Florida's recent round of court-ordered redistricting has scrambled the state's congressional map, and almost every seat has been altered in some way. To help keep things straight, Stephen Wolf has created an interactive Google Map of the new districts, and we’ve also put together a table showing what portions of Florida’s 2012-2014 congressional districts make up each new seat. This spreadsheet can be a little tricky to interpret, but here’s how you read it:
1) The first thing to note is that there are two separate charts, but they convey the same information. The chart on top uses raw population numbers and the chart on bottom uses percentages. We’ll use the bottom chart in this guide.
2) Along the left-hand side, you’ll see a column containing district numbers for the new districts. Across the top, you’ll see a row listing district numbers for the old districts. Scroll down the left-hand column to pick a district you’re interested in. We’ll take the revised FL-10 as our example.
3) Then scan horizontally until you see boxes with percentages in them, like so (we’ve selected FL-10’s row here):
The first figure you hit is “40.07%.” In that box, if you scan upwards, you’ll see that this corresponds to the old FL-05. What this means is that 40.07 percent of the new FL-10 is drawn from the old FL-05. If you keep moving horizontally, you’ll see that another 6.46 percent comes from the old FL-07, 14.02 percent from the old FL-09, and finally 39.46 percent from the old FL-10—the new district's nominal predecessor. And if you scroll all the way to the right of the spreadsheet (not shown in the excerpt above), you'll see that these numbers add up to 100 percent. (Note: Bolded percentages indicate pluralities when read horizontally.)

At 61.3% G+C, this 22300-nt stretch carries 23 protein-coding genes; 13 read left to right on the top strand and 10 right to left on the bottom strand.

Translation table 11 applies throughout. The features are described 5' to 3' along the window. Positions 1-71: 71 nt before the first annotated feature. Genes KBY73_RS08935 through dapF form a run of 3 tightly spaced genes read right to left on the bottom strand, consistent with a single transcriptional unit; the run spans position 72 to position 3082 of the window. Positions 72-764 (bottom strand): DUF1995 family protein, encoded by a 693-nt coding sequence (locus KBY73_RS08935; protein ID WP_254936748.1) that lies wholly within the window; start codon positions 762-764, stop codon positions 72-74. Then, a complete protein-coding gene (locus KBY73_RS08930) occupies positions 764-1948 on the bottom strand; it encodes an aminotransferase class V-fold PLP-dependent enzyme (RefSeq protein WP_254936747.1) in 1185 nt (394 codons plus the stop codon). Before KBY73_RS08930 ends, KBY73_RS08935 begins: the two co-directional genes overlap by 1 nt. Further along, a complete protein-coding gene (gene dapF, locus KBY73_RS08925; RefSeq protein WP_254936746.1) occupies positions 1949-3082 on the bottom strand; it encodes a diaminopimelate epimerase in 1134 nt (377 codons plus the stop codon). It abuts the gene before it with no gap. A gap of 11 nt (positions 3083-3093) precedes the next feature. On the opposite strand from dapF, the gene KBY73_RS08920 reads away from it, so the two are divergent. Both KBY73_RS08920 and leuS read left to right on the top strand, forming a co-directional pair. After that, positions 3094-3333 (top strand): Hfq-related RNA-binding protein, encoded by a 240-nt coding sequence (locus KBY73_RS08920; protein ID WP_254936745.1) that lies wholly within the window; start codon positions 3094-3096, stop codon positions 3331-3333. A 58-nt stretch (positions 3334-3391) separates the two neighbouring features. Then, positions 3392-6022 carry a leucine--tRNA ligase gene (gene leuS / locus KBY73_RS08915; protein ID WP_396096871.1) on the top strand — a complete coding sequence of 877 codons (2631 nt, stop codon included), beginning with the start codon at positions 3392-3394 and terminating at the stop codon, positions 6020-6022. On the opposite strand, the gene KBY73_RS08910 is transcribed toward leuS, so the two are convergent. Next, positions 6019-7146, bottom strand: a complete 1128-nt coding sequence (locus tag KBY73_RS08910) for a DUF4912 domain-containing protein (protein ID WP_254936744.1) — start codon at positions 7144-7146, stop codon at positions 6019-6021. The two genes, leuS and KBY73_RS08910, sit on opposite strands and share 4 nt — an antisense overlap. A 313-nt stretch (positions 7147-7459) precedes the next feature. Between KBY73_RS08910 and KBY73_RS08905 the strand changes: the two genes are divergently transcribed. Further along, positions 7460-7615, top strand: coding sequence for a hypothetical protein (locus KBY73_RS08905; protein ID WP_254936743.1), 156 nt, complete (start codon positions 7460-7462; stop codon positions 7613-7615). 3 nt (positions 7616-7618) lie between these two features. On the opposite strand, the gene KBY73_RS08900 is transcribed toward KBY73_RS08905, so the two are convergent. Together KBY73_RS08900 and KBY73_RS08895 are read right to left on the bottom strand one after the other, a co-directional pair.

You can also read the sheet from top to bottom, though the numbers don’t total 100 percent that way. But you can still learn useful information that way. For instance, if you look at the old FL-10 and scan your eyes downward, you’ll see that small chunks of it have wound up in the new FL-06, FL-07, FL-09, and FL-11, with the largest portion ending up in the new FL-10.
Now that you know how to read this chart, you can see that there are a lot of interesting observations to be made. There’s a reason we focused on FL-10 in this example, because Republican Rep. Dan Webster is truly a man without a district. As noted just above, his old seat has been scattered to the winds, with pieces of it ending up in five separate districts. The section that remains in the new FL-10 is part of what is now a solidly blue seat that he could never hope to win. As a result, Webster has floated the idea of seeking re-election in either FL-06 or FL-11, both of which are open, but he currently represents just 8 percent of the former and 18 percent of the latter. That’s not much of a leg up when it comes to name recognition or political power.
Democrat Corrine Brown’s seat also has been dramatically transformed. Brown is considering running in the new 5th, which is home to her Jacksonville base. However, Brown only represents 38 percent of the new seat, while 32 percent comes from Democratic Rep. Gwen Graham’s 2nd District, and 24 comes from Republican Rep. Ander Crenshaw’s 4th. Brown is also mulling a run in the 10th, which is based around Orlando. Brown represents a plurality of the seat, but only 40 percent of the district’s residents are currently her constituents.
This is just a smapling, though. In total, 24 of Florida’s 27 districts have seen alterations, ranging from small to severe. Check out our full chart for the complete picture.